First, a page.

Author Contributions

Conceptualization, data analysis, writing the original draft, and reviewing. A.M., S.T. and Z.T.; sampling, A.S., S.B., S.K.A.; Analysis, A.S., Z.T., S.G., N.S.; Funding acquisition, A.M. and S.T. All authors have read and agreed to the published version of the manuscript.


The present work was funded by the WORLD Project-RISE, a project that has received funding from the European Union’s Horizon 2020 research and innovation programme, under the Marie Skłodowska-Curie, Grant Agreement No. 873005. Moreover, The Algerian Directorate General of Scientific Research and Technological Development (DGRSDT) and the Algerian Ministry of Higher Education and Scientific Research (MESRS) are greatly thanked for their financial support.

Institutional Review Board Statement

Not applicable.

Informed Consent Statement

Not applicable.

Data Availability Statement

Not applicable.


The authors acknowledge the support of the CeSAR UNISS, Centro Servizi di Ateneo per la Ricerca of the University of Sassari, for making available several instrumental techniques to carry out materials characterization.

Conflicts of Interest

The authors declare no conflict of interest.

Sample Availability

Not available.


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Figure 1. FT-IR spectra of edible oil Elio, Used Vegetable Oil (UVO), and UVO filtered, respectively) on Na and Ca clays (2 and 4 h).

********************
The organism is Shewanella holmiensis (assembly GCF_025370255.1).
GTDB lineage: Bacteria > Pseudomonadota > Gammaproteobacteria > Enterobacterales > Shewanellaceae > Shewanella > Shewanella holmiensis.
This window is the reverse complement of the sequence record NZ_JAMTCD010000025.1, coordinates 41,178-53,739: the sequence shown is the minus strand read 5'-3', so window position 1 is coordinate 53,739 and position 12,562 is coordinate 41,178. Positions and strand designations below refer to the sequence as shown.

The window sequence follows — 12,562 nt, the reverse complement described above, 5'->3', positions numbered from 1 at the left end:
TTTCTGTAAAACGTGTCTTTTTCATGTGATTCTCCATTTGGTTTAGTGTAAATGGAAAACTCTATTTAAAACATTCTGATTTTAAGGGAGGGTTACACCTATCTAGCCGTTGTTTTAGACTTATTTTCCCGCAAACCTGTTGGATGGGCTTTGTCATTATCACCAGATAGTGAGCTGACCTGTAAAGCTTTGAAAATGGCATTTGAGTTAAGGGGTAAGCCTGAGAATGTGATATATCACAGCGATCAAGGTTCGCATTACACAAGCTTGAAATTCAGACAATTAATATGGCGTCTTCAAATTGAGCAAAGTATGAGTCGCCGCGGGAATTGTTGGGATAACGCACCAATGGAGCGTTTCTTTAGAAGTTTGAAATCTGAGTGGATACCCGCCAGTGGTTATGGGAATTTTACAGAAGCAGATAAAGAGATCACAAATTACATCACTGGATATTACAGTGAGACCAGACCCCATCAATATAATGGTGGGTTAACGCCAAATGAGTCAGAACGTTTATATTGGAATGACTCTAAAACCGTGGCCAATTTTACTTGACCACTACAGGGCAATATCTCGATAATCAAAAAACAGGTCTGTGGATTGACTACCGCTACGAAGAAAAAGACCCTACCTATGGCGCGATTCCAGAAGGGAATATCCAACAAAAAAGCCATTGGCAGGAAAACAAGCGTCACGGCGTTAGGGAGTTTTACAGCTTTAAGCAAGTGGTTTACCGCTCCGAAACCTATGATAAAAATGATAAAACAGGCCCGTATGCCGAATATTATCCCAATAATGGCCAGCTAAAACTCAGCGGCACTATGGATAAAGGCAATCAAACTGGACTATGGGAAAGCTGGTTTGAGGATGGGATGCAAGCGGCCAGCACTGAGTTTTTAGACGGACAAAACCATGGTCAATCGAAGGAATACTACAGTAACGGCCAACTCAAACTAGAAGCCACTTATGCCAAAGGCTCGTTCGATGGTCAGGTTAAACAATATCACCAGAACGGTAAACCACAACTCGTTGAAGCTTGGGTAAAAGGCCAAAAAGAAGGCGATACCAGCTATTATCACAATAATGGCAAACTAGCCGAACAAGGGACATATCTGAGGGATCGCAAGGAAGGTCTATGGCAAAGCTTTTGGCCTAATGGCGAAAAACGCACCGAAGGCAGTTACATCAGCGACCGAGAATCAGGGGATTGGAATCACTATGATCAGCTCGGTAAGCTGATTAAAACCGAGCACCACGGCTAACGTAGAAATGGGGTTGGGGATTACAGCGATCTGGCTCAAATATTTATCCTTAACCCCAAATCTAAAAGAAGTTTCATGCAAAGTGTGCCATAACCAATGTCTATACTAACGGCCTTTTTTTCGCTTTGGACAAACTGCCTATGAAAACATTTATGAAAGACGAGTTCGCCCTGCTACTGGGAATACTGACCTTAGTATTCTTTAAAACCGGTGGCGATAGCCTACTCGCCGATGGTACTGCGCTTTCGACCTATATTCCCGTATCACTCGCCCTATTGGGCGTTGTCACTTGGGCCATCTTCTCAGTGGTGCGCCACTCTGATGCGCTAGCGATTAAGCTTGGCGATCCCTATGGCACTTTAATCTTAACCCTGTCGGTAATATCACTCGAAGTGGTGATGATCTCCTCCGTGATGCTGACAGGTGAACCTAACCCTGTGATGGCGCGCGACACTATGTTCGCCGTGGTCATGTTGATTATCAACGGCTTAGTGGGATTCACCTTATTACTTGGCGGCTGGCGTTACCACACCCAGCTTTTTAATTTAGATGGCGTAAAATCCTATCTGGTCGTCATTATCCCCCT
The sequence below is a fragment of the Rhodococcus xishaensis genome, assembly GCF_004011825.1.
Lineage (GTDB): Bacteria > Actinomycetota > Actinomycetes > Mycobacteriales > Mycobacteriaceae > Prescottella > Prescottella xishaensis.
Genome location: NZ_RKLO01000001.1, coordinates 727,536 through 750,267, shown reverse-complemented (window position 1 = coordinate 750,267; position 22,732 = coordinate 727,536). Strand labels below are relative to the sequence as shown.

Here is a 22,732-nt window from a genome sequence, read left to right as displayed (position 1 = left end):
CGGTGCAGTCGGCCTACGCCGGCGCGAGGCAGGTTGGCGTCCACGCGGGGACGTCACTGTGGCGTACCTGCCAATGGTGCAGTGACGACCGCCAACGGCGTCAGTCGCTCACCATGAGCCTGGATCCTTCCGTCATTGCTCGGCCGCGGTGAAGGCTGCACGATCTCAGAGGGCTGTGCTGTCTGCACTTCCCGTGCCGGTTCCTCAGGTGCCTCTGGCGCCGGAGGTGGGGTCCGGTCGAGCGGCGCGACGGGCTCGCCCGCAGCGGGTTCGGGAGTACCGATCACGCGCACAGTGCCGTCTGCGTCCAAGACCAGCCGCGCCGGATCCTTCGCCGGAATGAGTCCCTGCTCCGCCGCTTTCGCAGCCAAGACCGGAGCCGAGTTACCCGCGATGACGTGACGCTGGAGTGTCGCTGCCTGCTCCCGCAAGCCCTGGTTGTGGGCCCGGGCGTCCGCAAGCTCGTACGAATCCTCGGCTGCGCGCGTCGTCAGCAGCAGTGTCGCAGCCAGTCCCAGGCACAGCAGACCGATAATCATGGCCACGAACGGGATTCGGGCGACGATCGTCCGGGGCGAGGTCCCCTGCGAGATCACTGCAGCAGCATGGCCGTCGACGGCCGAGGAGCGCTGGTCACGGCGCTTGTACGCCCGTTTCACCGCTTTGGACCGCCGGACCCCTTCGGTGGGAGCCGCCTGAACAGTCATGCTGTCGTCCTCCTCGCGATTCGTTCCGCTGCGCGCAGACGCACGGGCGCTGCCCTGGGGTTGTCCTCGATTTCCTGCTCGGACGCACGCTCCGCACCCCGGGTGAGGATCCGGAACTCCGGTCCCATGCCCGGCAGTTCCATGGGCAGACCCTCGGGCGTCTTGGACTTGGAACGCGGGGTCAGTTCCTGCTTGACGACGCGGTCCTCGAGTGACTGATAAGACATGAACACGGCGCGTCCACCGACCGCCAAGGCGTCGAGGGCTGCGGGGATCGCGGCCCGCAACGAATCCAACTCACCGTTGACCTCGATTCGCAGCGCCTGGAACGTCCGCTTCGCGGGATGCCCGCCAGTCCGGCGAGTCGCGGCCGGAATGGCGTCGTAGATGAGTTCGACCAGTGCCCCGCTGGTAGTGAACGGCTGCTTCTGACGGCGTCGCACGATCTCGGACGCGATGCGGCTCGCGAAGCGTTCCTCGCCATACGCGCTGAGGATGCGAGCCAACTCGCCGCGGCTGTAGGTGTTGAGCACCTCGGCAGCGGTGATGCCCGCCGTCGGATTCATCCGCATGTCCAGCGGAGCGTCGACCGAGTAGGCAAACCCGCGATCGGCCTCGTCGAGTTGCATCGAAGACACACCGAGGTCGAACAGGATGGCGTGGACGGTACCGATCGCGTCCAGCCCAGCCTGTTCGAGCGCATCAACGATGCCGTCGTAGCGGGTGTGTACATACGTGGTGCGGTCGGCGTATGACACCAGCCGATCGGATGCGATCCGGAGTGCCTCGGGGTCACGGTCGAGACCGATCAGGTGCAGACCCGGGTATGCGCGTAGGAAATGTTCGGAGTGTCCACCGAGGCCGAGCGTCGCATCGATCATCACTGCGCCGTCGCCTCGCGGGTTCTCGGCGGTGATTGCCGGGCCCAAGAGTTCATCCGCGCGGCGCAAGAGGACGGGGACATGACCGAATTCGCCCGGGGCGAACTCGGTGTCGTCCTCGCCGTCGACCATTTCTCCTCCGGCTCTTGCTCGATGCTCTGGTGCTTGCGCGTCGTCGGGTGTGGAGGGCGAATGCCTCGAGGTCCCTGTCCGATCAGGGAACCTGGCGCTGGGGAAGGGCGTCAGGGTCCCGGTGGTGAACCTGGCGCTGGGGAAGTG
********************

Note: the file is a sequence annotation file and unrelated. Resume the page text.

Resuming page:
Figure 1. FT-IR spectra of edible oil Elio, Used Vegetable Oil (UVO), and UVO filtered, respectively) on Na and Ca clays (2 and 4 h).
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Figure 2. 3D PCA plot of edible, waste, and treated oil samples.
Figure 2. 3D PCA plot of edible, waste, and treated oil samples.
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Figure 3. N2 adsorption/desorption isotherm of Na clays.
Figure 3. N2 adsorption/desorption isotherm of Na clays.
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Figure 4. Representative transmission electron microscopy images at different magnifications (ad) of Na clays.
Figure 4. Representative transmission electron microscopy images at different magnifications (ad) of Na clays.
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Figure 5. FT-IR of Na clay prior and after the UVO treatment (4 h).
Figure 5. FT-IR of Na clay prior and after the UVO treatment (4 h).
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Table 1. Physicochemical parameters for samples of edible oil (EO), UVO, Na, and Ca treated oils.
Table 1. Physicochemical parameters for samples of edible oil (EO), UVO, Na, and Ca treated oils.
EOUVOCa TreatedNa Treated
2 h4 h2 h4 h
σ ( μ S c m )
salinity 1n.d.n.d.n.d.n.d.n.d.n.d.
turbidity (UTN)06926573714
1 n.d. stands for not detected.
Table 2. EDAX data for Na clays.
Table 2. EDAX data for Na clays.
ElementsNa Clays Weight %
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Serouri, A.; Taleb, Z.; Mannu, A.; Garroni, S.; Senes, N.; Taleb, S.; Brini, S.; Abdoun, S.K. Variation of Used Vegetable Oils’ Composition upon Treatment with Algerian Clays. Recycling 2021, 6, 68.

AMA Style

Serouri A, Taleb Z, Mannu A, Garroni S, Senes N, Taleb S, Brini S, Abdoun SK. Variation of Used Vegetable Oils’ Composition upon Treatment with Algerian Clays. Recycling. 2021; 6(4):68.

Chicago/Turabian Style

Serouri, Abdelhak, Zoubida Taleb, Alberto Mannu, Sebastiano Garroni, Nina Senes, Safia Taleb, Sara Brini, and Sabrine Kawther Abdoun. 2021. "Variation of Used Vegetable Oils’ Composition upon Treatment with Algerian Clays" Recycling 6, no. 4: 68.